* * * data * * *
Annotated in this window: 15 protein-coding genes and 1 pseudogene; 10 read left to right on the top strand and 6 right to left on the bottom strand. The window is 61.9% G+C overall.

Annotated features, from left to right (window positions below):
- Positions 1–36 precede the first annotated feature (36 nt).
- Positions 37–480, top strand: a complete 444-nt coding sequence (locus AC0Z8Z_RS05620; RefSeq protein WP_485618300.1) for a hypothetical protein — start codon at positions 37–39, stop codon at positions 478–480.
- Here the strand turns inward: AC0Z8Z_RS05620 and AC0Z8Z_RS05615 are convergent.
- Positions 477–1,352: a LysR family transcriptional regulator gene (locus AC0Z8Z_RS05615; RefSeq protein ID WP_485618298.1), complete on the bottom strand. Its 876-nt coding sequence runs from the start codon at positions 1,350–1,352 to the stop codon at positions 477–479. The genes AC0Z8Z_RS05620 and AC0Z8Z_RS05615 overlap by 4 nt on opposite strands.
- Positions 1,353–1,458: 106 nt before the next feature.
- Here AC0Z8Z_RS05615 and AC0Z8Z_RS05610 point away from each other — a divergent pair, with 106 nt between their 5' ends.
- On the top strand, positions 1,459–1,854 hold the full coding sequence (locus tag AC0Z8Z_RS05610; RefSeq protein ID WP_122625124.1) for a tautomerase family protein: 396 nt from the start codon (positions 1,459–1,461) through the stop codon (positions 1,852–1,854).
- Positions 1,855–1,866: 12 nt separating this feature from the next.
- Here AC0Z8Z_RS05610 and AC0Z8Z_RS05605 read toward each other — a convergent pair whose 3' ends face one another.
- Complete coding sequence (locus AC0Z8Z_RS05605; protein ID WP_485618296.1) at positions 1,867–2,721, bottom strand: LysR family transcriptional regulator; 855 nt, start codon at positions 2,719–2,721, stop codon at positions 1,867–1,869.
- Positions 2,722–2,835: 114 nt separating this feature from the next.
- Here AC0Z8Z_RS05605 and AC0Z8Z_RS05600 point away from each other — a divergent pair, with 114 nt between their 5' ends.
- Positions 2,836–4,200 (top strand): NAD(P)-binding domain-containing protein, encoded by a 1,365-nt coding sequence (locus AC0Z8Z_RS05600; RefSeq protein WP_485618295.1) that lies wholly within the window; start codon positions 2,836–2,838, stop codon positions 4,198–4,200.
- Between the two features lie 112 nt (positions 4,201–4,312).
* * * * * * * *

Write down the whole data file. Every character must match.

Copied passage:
Annotated in this window: 15 protein-coding genes and 1 pseudogene; 10 read left to right on the top strand and 6 right to left on the bottom strand. The window is 61.9% G+C overall.

Annotated features, from left to right (window positions below):
- Positions 1–36 precede the first annotated feature (36 nt).
- Positions 37–480, top strand: a complete 444-nt coding sequence (locus AC0Z8Z_RS05620; RefSeq protein WP_485618300.1) for a hypothetical protein — start codon at positions 37–39, stop codon at positions 478–480.
- Here the strand turns inward: AC0Z8Z_RS05620 and AC0Z8Z_RS05615 are convergent.
- Positions 477–1,352: a LysR family transcriptional regulator gene (locus AC0Z8Z_RS05615; RefSeq protein ID WP_485618298.1), complete on the bottom strand. Its 876-nt coding sequence runs from the start codon at positions 1,350–1,352 to the stop codon at positions 477–479. The genes AC0Z8Z_RS05620 and AC0Z8Z_RS05615 overlap by 4 nt on opposite strands.
- Positions 1,353–1,458: 106 nt before the next feature.
- Here AC0Z8Z_RS05615 and AC0Z8Z_RS05610 point away from each other — a divergent pair, with 106 nt between their 5' ends.
- On the top strand, positions 1,459–1,854 hold the full coding sequence (locus tag AC0Z8Z_RS05610; RefSeq protein ID WP_122625124.1) for a tautomerase family protein: 396 nt from the start codon (positions 1,459–1,461) through the stop codon (positions 1,852–1,854).
- Positions 1,855–1,866: 12 nt separating this feature from the next.
- Here AC0Z8Z_RS05610 and AC0Z8Z_RS05605 read toward each other — a convergent pair whose 3' ends face one another.
- Complete coding sequence (locus AC0Z8Z_RS05605; protein ID WP_485618296.1) at positions 1,867–2,721, bottom strand: LysR family transcriptional regulator; 855 nt, start codon at positions 2,719–2,721, stop codon at positions 1,867–1,869.
- Positions 2,722–2,835: 114 nt separating this feature from the next.
- Here AC0Z8Z_RS05605 and AC0Z8Z_RS05600 point away from each other — a divergent pair, with 114 nt between their 5' ends.
- Positions 2,836–4,200 (top strand): NAD(P)-binding domain-containing protein, encoded by a 1,365-nt coding sequence (locus AC0Z8Z_RS05600; RefSeq protein WP_485618295.1) that lies wholly within the window; start codon positions 2,836–2,838, stop codon positions 4,198–4,200.
- Between the two features lie 112 nt (positions 4,201–4,312).